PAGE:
When you embark upon a journey that is potentially life-changing, and yes even a little intimidating, having someone there to serve as a source of genuine support [hell, sometimes even more like an experienced guide] can make all of the difference in how well you’re able to navigate the unknown.
As I ventured further into the Sincerely Syreeta journey, I faced various challenges (personally, spiritually, professionally–take your pick), as I was stretched to accommodate the needs of this growing “baby” of mine. Thankfully, my baby of a brand and business was born around the same time that so many other millennial’s were “birthing” and “raising” their own.
One such millennial was Latiaynna Tabb, 26, the owner of Tabb Management. Tabb Management is an intimate, Philadelphia-based management firm that provides marketing, management, and event production.
I was a journalist and La (as I and so many call her) managed some of the people and businesses that I went on to respect, interview, cover, and work with. Along the way, we began to develop a friendship and business relationship. Together we’ve produced speed dating events, an outdoor festival and supported one another in other areas as well. It has been relatively easy for us to “get” one another (we think that has something to do with the fact that we’re both Taureans). Oh and did I mention that she is WAY more organized than I am and she loves to have a good time too–so of course I had to keep her close, HAHA!
Throughout the last two years, I’ve watched La work hard to balance her dreams and reality, her education and her 9-5, her business and social impact duties, and to essentially build a life that brings fulfillment and pure joy. And while she doesn’t have any children–although she is mother to her dog Onyx–she’s greatly inspired this mother with her impeccable organizational skills, her love for travel, her dedication to other’s dreams, and her commitment to getting all that she desires out of life–even when it requires patience and some re-configuring.
To me, Latiaynna is the quintessential millennial woman of today. She doesn’t know it, but she’s the woman who at one point, motivated me to solidify SS via an LLC and to continue walking confidently in my purpose. If La believed in me, I knew I was on to something. She nurtured the businesswoman in me and served as a case study for success. She was a guide in the unknown territory where my dreams were taking me.
Funny enough, her ass was almost unable to do this interview because she was so busy.
But of course I wasn’t having that.
This is the last day of Women’s History Month and this is one woman that I wanted to honor in such a way that could show even an ounce of my appreciation for her and the role that she’s played in my life.
La, thank you so much suga. You are truly a Woman of Excellence.
So ladies and gents, say hello to Latiaynna Tabb…
Latiaynna Tabb: My name is Latiaynna Tabb or La or Elle… depending on when you met me [laughs]. I became Elle around the time when Twitter got really popular for my peers – my Twitter handle is @Elle__Tee and oddly enough people who “meet you on Twitter” tend to believe the name you chose is actually your real name.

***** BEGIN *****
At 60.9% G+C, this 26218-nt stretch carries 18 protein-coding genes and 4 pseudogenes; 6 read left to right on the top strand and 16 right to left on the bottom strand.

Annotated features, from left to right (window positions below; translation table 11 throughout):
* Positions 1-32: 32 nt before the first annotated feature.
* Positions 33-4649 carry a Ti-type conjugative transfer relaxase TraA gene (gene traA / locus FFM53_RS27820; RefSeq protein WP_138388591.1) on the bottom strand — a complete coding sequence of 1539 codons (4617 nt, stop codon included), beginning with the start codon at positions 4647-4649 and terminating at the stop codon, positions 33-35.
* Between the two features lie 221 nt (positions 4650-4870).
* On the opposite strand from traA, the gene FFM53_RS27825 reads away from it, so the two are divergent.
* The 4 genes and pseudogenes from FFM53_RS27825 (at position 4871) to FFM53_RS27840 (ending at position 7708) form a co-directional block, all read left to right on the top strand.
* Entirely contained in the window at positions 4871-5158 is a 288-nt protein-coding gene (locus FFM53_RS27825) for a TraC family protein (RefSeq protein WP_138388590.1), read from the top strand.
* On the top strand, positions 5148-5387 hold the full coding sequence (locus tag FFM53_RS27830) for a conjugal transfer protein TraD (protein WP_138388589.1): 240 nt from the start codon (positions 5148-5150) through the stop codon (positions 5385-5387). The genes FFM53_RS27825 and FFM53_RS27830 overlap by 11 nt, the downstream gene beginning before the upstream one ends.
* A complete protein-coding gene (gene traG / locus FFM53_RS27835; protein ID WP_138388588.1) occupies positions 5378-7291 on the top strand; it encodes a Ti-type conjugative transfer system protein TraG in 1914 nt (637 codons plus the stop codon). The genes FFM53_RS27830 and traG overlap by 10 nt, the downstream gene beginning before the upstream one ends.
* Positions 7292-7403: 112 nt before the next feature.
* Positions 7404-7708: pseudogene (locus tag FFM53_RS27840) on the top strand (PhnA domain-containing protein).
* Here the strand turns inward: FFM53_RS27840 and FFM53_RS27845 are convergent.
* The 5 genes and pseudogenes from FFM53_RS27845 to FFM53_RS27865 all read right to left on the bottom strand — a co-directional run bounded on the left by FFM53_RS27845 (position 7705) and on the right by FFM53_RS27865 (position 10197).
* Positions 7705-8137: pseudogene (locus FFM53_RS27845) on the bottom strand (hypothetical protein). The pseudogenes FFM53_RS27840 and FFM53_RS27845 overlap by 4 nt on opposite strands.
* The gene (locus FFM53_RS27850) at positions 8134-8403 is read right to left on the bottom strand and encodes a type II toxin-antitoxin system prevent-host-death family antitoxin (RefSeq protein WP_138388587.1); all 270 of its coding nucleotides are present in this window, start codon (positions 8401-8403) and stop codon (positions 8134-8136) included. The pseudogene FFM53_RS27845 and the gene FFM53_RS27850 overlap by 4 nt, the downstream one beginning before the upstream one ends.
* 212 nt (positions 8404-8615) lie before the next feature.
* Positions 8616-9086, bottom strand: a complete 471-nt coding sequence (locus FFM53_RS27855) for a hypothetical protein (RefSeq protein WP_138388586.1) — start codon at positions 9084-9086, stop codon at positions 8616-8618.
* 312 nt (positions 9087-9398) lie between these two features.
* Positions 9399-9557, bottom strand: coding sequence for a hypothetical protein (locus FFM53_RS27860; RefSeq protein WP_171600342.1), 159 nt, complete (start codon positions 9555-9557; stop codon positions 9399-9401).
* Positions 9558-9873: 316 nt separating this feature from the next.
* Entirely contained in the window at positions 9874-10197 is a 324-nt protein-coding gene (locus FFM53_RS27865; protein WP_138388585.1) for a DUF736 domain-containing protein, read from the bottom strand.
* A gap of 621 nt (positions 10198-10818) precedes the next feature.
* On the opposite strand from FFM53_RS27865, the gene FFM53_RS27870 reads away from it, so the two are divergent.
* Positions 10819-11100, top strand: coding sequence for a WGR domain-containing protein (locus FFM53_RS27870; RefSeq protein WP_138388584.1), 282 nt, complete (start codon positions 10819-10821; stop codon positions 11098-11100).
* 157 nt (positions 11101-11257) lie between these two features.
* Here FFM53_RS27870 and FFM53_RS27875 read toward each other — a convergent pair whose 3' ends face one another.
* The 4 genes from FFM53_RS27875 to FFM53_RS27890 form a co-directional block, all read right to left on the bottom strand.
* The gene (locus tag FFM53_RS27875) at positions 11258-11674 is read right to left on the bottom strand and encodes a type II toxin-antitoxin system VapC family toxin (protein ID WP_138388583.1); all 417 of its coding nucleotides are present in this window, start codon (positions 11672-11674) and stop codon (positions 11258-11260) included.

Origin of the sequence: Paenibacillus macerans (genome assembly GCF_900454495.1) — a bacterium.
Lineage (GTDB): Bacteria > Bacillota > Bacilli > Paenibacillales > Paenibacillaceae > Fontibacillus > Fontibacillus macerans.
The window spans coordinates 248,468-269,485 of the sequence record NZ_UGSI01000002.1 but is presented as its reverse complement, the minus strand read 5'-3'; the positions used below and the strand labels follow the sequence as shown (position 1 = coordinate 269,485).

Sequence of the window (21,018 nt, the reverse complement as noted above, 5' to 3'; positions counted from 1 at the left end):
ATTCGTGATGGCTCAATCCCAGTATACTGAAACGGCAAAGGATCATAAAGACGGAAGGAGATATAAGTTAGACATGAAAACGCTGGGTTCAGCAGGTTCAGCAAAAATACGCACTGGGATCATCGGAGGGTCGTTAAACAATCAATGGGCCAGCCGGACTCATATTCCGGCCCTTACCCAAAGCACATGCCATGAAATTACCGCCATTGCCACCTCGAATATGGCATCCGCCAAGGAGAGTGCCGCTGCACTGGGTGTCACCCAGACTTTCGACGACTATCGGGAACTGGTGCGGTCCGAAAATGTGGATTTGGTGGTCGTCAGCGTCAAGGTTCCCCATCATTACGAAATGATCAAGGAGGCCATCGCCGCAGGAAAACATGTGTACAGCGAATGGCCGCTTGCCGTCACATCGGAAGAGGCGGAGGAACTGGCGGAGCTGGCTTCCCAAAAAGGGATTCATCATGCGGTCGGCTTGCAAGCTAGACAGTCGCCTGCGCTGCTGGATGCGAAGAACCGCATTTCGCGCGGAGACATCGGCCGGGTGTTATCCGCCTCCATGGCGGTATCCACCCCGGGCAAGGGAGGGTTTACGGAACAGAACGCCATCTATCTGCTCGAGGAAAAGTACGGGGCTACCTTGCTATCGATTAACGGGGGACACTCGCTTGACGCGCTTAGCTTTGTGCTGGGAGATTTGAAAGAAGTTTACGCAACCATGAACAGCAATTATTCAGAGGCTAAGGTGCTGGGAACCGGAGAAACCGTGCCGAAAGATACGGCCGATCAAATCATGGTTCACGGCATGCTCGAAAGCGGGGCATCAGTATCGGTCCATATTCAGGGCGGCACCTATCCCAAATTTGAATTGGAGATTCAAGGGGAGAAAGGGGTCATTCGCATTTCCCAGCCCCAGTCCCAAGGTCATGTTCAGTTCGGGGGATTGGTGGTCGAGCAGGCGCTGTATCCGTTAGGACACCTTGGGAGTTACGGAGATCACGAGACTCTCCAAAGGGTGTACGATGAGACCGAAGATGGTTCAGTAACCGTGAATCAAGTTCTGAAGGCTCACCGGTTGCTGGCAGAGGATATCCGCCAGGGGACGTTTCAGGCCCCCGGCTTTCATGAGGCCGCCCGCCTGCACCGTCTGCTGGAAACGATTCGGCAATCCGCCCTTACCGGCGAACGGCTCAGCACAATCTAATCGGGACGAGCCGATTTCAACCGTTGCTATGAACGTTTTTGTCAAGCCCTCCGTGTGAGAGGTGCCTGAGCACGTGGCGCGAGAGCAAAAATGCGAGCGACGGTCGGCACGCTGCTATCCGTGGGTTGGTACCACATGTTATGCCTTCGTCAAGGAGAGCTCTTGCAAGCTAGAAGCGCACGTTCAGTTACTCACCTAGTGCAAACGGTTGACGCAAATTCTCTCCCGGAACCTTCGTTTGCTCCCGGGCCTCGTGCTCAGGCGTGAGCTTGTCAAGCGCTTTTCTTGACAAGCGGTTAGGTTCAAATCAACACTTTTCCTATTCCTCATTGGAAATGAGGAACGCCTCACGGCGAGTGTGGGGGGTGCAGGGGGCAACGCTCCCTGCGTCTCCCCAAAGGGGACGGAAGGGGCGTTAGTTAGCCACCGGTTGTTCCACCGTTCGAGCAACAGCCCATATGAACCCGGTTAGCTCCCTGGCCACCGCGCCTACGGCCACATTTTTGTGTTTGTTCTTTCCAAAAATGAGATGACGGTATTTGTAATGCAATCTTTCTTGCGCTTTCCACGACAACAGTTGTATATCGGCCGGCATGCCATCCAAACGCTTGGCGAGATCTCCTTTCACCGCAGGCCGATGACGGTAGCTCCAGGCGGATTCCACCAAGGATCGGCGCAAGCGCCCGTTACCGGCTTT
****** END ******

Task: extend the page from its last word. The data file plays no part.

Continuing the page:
I own a small business [named] Tabb Management. We are an intimate, metropolitan-based agency specializing in talent & event management. Tabb MGMT provides professional direction and support through targeted, developmental strategies typically to creative professionals and businesses/organizations that are emergent. Tabb MGMT has worked with CLIQUE Vodka, the United Way of Greater Philadelphia & Southern New Jersey, Chill Moody, the Media Arts Council, TriState NYE, Villa, Landmark Theaters, Cerebellum H2O, Philly 360 and other creative professionals and businesses.
SS: You’ve accomplished so much since you first started in November of 2010! Okay, on to the good, good stuff now. What are three things that motivate you?
LT: The opportunity to see the world; other people’s passions; my happiness.
SS: Speaking of, you have one more time to see the world without me and we’re going to have a problem. Haha! I LOVE your passion for traveling. Anywho, how did you get your start as an entrepreneur?
LT: I had no intent on starting a business when I first began, I was simply helping a friend. At the time one of my close friends, S.K., was beginning to work on a new project–he’s a rapper–and he asked me to help. Neither of us really knew what that helped looked like, I distinctly remember a conversation where he and I identified what I was good at and we tried to figure out how to transfer those skills/talents into something that could benefit him in the music industry. Turns out my social, organizational, and creative skills was the foundation for a budding business.
(Check out Philly 360's video coverage of the Tabb Management produced, Girls Like Nicethings Carnival & Concert that took place in 2013.)
SS: And a damn solid foundation they are. Your organization skills were a godsend to me! But even the best organizer can still encounter obstacles. What’s an obstacle that you faced as a woman in your industry and how did you overcome it?